The Physics of Oil Spill Cleanups

November 19, 2008

Oil spills are a major environmental problem because they often occur at sea and in remote, ecologically-sensitive areas where their impact on birds, sea mammals and subsurface life may last for years.

The best way to mitigate this damage is to clean up spills immediately, and typically this starts with skimming off as much oil as possible. Such cleanups may leave large areas covered with a thin slick of spilled oil, which is often dispersed by spraying the spill area with chemical "surfactants" that break the film into small oil droplets that are consumed by bacteria, dissolved, evaporated, or attached to small solid particles and sink to the bottom of the ocean.

When dispersants are spayed over a spill in the open sea, the turbulent mixing forced by ocean currents and the wind actually helps in the cleanup process, but how much such turbulence contributes is not completely understood scientifically. Up to now, the breakup of oil mixed with dispersants has not been thoroughly studied in the laboratory, and there is little information on how wind, weather, and other local conditions contribute to the effectiveness of a cleanup process.

Now Johns Hopkins graduate student Balaji Gopalan and his mentor Professor Joseph Katz have imaged the dispersion of tens of thousands of oil droplets in carefully controlled laboratory settings and observed the effect of local turbulence on this process. Pre-Mixing the oil with the commercial dispersant COREXIT 9527, they observed how it breaks into numerous tiny droplets smaller than the period at the end of this sentence. Following each droplet in three-dimensions, they observed how tails/thread like structure grew from its surface, the thickness of the tails being less than 17 micron in size, and the breakup of which could produce extremely small droplets.

This better understanding of the basic physics of the dispersion process should allow environmental engineers to better predict how well dispersants will work in the field, says Gopalan, which should help inform decision makers during major oil spills. The work is part of a large collaboration between biologists, ecologists, physical oceanographers, computer modelers, and engineers, primarily associated with the Coastal Response Research Centre, that aims to model and predict the fate of oil after it spills, taking into account the properties of the oil, dispersant, weather conditions, and ecological data. In the future, an improved "response model" based on this larger collaboration may suggest the optimal approach to cleaning up any specific oil spill.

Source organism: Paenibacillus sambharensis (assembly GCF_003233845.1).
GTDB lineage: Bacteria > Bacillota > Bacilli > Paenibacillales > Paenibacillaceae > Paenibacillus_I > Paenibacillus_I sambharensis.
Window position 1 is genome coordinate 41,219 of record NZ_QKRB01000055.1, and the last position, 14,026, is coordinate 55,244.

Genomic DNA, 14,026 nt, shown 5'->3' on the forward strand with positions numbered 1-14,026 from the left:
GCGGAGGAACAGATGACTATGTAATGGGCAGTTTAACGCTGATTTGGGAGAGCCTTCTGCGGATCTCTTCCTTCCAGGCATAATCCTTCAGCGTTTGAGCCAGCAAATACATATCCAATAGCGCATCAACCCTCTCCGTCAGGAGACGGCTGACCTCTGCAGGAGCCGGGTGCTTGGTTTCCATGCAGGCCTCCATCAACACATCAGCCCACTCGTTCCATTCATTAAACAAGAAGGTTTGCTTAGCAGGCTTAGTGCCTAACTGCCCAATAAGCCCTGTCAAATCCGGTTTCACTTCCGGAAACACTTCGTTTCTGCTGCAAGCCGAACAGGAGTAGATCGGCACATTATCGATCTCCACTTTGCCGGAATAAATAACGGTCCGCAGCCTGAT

Gopalan's talk, "Formation of Long Tails during Breakup of Oil Droplets Mixed with Dispersants in Locally Isotropic Turbulence" will be held on Tuesday, November 25, 2008, at the 61st Annual Meeting of the American Physical Society

Provided by American Institute of Physics

Explore further: Engineers create decision-making tool for oil spill clean-up

Related Stories

Engineers create decision-making tool for oil spill clean-up

January 22, 2019

A team of Southwest Research Institute engineers has created an interactive decision tree aimed at finding the best solution for specific oil spill scenarios. Numerous chemical dispersant technologies are available to address ...

Bursting bubbles launch bacteria from water to air

November 15, 2018

Wherever there's water, there's bound to be bubbles floating at the surface. From standing puddles, lakes, and streams, to swimming pools, hot tubs, public fountains, and toilets, bubbles are ubiquitous, indoors and out.

Recommended for you

Coffee-based colloids for direct solar absorption

March 22, 2019

Solar energy is one of the most promising resources to help reduce fossil fuel consumption and mitigate greenhouse gas emissions to power a sustainable future. Devices presently in use to convert solar energy into thermal ...

Physicists reveal why matter dominates universe

March 21, 2019

Physicists in the College of Arts and Sciences at Syracuse University have confirmed that matter and antimatter decay differently for elementary particles containing charmed quarks.

ATLAS experiment observes light scattering off light

March 20, 2019

Light-by-light scattering is a very rare phenomenon in which two photons interact, producing another pair of photons. This process was among the earliest predictions of quantum electrodynamics (QED), the quantum theory of ...

0 comments

Please sign in to add a comment. Registration is free, and takes less than a minute. Read more

Click here to reset your password.
Sign in to get notified via email when new comments are made.